For her part, Lynne-Marie Postovit said the guidelines do a good job of addressing a form of discrimination that is widespread and yet “hard to get at” since it is generally unintentional. Ideally, these guidelines would be adopted across the tri-council of federal research granting agencies, said Dr. Postovit, an associate professor in the University of Alberta’s department of oncology. (The Social Sciences and Humanities Research Council and the Natural Sciences and Engineering Research Council jointly stated that a tri-council agency working group is looking into measures to promote equity in their various programs and processes.)

Guidelines addressing unconscious bias are just one step in a larger set of initiatives the CRC has introduced in an effort to improve diversity among chairholders, particularly among groups of people identified as historically underrepresented in government programs: women, Aboriginal people, people with disabilities and people belonging to a visible minority. About four  years ago the CRC began working with individual universities to set targets to improve representation of designated marginalized groups among their chairholders. These targets are reviewed and revised every three years.

Additionally, the CRC introduced random monitoring of the nomination process, which looks at how the position was advertised and how the process was handled internally, among other details. An annual recognition program then spotlights one university’s exemplary practices in recruiting a diverse talent pool. The selected institution is given a platform for discussing what it has done to improve access to its chair positions as well as the barriers they’ve encountered along the way. In previous years the program has singled out the University of British Columbia and University of Victoria and this year recognized Lakehead University.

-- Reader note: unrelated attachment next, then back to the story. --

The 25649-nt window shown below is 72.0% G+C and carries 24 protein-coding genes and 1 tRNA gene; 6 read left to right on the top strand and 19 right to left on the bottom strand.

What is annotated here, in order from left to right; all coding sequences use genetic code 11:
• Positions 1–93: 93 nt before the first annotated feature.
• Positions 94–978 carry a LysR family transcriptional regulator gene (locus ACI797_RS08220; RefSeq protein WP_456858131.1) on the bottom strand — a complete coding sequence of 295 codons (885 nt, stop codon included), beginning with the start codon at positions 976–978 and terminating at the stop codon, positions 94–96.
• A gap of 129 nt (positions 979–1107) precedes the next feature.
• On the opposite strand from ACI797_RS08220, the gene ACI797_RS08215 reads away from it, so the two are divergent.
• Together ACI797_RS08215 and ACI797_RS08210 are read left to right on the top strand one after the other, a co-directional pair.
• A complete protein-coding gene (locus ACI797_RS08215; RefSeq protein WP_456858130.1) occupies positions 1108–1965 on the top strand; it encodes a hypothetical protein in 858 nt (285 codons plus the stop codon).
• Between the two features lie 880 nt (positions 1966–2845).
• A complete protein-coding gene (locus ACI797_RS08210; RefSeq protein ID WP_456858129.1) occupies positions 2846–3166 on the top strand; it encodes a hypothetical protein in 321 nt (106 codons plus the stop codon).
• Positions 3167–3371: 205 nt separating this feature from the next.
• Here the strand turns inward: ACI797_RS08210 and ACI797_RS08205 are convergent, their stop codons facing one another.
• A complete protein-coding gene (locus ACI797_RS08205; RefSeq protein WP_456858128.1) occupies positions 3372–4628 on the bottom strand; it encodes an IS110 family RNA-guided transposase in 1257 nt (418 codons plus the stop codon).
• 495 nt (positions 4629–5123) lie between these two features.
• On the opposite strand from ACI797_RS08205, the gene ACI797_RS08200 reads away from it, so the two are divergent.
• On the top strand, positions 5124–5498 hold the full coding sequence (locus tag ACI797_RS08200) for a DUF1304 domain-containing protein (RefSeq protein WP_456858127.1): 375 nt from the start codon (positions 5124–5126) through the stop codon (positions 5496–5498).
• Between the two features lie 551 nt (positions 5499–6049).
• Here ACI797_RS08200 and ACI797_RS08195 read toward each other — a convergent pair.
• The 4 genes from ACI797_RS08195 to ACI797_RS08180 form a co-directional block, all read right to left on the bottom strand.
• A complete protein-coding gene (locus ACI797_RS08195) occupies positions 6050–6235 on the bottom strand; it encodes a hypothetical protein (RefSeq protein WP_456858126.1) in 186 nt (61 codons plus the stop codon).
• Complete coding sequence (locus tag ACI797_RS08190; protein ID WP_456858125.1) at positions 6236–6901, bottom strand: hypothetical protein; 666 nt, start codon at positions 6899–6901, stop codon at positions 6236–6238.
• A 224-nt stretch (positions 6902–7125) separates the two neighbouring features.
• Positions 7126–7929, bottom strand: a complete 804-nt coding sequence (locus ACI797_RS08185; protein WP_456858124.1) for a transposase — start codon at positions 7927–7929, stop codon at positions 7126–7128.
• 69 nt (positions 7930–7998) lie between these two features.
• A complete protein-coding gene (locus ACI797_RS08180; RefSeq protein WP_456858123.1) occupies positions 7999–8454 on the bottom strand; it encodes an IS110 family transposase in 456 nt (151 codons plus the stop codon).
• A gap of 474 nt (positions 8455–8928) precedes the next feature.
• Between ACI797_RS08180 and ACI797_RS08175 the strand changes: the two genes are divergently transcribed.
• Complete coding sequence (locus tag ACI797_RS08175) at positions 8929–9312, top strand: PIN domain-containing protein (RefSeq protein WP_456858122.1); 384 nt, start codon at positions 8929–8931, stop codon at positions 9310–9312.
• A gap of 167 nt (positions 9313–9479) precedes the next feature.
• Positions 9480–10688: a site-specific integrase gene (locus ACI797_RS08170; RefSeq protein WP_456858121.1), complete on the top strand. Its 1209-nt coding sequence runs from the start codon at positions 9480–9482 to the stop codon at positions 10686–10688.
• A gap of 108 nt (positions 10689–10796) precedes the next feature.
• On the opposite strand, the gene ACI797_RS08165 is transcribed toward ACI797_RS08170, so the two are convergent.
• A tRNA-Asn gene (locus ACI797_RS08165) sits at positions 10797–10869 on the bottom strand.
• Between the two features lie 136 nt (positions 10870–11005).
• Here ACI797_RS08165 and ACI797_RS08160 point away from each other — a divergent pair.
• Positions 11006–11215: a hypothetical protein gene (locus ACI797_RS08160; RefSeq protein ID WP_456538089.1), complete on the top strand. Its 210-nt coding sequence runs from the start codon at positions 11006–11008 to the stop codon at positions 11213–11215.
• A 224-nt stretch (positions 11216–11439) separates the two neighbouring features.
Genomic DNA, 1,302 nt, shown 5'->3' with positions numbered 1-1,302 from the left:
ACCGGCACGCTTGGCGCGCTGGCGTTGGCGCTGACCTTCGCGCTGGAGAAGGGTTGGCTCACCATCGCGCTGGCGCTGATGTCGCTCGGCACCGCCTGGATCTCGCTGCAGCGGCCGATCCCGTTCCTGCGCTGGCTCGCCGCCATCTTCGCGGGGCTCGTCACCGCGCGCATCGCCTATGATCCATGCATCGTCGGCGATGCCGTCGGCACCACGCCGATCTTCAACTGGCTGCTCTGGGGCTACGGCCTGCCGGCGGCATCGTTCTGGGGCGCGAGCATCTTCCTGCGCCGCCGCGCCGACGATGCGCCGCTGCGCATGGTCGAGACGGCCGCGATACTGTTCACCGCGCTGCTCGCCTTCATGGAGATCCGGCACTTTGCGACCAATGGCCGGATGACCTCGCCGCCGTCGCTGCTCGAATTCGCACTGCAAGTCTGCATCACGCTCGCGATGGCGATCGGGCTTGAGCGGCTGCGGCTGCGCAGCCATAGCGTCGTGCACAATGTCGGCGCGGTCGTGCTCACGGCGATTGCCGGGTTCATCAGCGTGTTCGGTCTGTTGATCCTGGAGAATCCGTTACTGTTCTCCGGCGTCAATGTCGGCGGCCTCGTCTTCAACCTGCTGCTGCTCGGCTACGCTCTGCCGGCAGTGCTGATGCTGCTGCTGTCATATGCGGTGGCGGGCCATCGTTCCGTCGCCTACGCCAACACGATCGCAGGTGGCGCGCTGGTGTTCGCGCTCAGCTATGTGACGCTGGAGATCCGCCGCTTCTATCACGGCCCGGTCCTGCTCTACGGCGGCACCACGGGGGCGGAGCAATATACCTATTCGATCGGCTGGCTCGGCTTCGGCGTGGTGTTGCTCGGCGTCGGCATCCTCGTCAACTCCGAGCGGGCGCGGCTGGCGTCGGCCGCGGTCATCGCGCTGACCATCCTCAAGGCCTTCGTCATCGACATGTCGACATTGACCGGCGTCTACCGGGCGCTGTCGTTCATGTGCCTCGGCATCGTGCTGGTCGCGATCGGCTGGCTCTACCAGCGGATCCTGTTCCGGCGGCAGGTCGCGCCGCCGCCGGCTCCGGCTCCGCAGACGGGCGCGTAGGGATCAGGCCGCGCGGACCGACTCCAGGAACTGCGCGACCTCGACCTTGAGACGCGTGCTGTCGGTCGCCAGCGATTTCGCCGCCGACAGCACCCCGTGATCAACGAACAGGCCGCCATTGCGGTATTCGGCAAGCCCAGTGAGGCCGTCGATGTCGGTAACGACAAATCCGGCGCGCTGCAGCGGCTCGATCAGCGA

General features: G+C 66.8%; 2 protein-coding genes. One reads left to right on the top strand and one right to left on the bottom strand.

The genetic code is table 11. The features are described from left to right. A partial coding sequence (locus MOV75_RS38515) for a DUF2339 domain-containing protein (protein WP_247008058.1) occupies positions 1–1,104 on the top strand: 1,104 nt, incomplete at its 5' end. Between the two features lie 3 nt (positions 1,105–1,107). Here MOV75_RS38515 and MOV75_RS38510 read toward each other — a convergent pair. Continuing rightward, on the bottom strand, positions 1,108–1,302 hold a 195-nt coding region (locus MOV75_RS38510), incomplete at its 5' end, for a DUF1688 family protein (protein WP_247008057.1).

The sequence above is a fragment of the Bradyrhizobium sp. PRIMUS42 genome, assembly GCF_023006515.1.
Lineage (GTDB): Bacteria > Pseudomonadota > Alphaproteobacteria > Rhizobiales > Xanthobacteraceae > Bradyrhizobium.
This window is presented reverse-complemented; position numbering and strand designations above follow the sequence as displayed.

On the flipside, when “deficiencies” are identified in a nomination process, the CRC reports back to the institutions with its concerns “in the hopes that this will improve in the future,” Ms. Boutin said. She said all these developments have encouraged institutions to work on effective equity hiring practices and have created a “dialogue” around the issue of equitable hiring.

The CRC began committing itself to equity practices in earnest after facing allegations of gender-based discrimination. In 2003, a group of eight women filed a complaint of gender
discrimination with the Canadian Human Rights Commission. The case was settled in 2006, and it required the CRC to apply the federal government’s policies on equitable hiring and anti-discrimination to the award process. The CRC came under fire again in 2008 when its multimillion-dollar Canada Excellence Research Chairs program, intended to draw the highest calibre of international researchers to Canada, failed to name a single woman among its first batch of 19 recipients. (The first and only woman CERC was named in September 2013. Luda Diatchenko, who holds the Canada Excellence Research Chair in Human Pain Genetics at McGill University, is one of 22 CERC holders.)